In doing this, we satirize ourselves.  The cultural works that are put up by artists such as Banksy have a subversive message about the world/media at large.  The more powerful and naturalized media is often rejected or exposed by independent cultural works (such as the music video “Read a Book” by D’Mite).  However, these independent cultural works, with popularity, take up this power and become the very imagery their content critiques.  We viewers, in agreement or disagreement, post this material, complete with our thoughts, to our own audiences (twitter followers, friends, etc.).  In thinking of our own commentary as newsworthy and “to be shown”, we renew the cycle of spectacle and subversion without even thinking about it.  It is this irony that is traced back to the content shown in Banksy’s Simpsons intro.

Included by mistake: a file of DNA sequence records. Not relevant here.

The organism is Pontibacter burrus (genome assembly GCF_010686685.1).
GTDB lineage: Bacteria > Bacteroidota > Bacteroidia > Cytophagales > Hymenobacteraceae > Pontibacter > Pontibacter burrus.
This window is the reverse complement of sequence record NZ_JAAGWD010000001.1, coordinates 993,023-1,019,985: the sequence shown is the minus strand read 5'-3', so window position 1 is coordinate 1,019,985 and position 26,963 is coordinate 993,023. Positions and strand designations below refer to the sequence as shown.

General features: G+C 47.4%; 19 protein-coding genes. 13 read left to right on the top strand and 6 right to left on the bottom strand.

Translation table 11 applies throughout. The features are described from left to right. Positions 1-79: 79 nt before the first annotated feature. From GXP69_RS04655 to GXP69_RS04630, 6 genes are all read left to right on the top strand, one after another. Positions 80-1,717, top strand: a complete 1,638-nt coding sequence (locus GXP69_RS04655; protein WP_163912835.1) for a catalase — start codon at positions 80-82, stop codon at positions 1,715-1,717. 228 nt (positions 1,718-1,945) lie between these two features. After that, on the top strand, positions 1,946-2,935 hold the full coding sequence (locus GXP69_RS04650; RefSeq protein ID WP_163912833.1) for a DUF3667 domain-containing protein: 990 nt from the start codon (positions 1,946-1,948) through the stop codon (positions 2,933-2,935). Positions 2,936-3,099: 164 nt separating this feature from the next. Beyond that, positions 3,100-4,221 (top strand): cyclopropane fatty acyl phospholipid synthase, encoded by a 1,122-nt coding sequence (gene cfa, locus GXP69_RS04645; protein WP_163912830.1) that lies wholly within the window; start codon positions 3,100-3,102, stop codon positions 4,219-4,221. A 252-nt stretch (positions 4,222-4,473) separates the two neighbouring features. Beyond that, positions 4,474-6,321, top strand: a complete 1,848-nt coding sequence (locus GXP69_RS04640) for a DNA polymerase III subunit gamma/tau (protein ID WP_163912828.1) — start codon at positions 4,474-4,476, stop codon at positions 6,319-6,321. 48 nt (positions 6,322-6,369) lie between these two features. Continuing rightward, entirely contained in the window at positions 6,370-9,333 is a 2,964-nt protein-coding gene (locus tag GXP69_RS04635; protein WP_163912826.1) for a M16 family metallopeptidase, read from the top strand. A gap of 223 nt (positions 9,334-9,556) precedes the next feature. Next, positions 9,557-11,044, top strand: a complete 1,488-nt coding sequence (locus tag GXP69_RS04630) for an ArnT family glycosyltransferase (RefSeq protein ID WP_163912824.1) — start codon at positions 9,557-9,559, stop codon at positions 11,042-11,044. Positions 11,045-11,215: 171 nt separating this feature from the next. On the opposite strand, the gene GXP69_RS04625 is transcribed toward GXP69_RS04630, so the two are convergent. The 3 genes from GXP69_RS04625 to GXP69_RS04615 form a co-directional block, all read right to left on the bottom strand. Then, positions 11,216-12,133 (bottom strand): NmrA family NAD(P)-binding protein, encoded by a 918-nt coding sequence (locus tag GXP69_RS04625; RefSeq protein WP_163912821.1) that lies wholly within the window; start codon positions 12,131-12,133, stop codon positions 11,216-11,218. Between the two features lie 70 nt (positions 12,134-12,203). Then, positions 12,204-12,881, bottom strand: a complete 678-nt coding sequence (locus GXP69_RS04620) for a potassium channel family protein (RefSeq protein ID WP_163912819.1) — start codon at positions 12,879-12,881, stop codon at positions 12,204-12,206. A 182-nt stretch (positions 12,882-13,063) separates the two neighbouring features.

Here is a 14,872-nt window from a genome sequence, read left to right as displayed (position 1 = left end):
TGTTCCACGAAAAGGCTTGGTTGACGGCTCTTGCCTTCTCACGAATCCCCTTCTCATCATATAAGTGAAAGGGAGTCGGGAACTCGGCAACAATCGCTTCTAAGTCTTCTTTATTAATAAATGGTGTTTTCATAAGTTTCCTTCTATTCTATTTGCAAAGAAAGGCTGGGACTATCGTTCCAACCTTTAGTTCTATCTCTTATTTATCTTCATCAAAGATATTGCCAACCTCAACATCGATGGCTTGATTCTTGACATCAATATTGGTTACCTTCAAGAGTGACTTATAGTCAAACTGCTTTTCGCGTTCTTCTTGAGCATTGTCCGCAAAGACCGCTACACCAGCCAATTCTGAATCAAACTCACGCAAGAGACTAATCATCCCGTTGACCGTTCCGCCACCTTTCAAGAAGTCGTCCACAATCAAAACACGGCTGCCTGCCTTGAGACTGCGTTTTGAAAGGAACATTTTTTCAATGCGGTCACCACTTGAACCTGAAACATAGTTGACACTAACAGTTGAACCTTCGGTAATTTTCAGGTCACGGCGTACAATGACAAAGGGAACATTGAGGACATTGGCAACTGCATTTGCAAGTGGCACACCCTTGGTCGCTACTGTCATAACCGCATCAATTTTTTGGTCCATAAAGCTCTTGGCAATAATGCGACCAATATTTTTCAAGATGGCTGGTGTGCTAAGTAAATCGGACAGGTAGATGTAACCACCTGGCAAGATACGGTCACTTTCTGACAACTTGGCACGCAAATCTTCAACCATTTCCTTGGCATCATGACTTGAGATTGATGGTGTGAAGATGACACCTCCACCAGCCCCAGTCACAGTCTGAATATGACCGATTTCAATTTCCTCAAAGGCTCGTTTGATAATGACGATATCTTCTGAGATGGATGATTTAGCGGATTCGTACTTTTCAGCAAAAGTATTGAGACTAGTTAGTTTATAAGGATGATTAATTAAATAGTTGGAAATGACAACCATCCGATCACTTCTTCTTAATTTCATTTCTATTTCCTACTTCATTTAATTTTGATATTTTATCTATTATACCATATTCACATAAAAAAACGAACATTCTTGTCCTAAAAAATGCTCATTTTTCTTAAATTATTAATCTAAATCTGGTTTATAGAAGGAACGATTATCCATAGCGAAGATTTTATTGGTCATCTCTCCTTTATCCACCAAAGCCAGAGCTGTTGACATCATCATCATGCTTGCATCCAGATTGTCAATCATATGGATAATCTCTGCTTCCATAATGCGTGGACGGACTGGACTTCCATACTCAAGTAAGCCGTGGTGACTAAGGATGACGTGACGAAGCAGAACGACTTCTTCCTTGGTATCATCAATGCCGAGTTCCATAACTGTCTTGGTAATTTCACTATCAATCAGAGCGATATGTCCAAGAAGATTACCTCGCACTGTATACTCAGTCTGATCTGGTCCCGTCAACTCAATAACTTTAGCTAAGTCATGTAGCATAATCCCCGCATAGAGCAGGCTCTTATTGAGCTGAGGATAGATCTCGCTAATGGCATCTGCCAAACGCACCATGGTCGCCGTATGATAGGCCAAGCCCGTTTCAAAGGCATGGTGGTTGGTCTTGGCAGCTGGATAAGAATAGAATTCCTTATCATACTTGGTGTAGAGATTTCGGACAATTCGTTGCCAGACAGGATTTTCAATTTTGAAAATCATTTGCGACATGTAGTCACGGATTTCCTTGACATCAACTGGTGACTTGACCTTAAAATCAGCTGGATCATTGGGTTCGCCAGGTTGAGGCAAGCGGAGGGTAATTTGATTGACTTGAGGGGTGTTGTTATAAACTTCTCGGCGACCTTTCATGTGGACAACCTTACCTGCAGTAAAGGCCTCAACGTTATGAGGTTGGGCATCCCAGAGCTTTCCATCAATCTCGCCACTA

I think the timing and placement of Banksy's guest contribution lend credence to Benajmin's idea that these kind of subversive moments are sort of meaningless in that they work to capitalize off of the spectacle of subjects like slave labor and poor working conditions. Had this intro been played 12 years ago it would have been different. Before South Park and Family Guy and American Dad, there was much less of a tradition for prime-time cartoon programming to venture into dark thematic territory. After South Park has crossed topics like incest, genocide, molestation, and stark anti-semitism with their trade-mark cavalier sense of humor, The Simpsons began to seem less and less like a fresh satirical voice. After The Simpsons movie, the intro credits  and general production value received makeovers. At this point it seems to me like a marketing plow to pull eyes. And regardless of the subject matter, Banksy's persona was the pull for audiences who tuned in after hearing about his contribution. The stark (for The Simpsons) images in the Banksy sequence are much like the more painful moments in Southpark, and to me its always felt like a marketing ploy rather than any kind of counterpublic moment.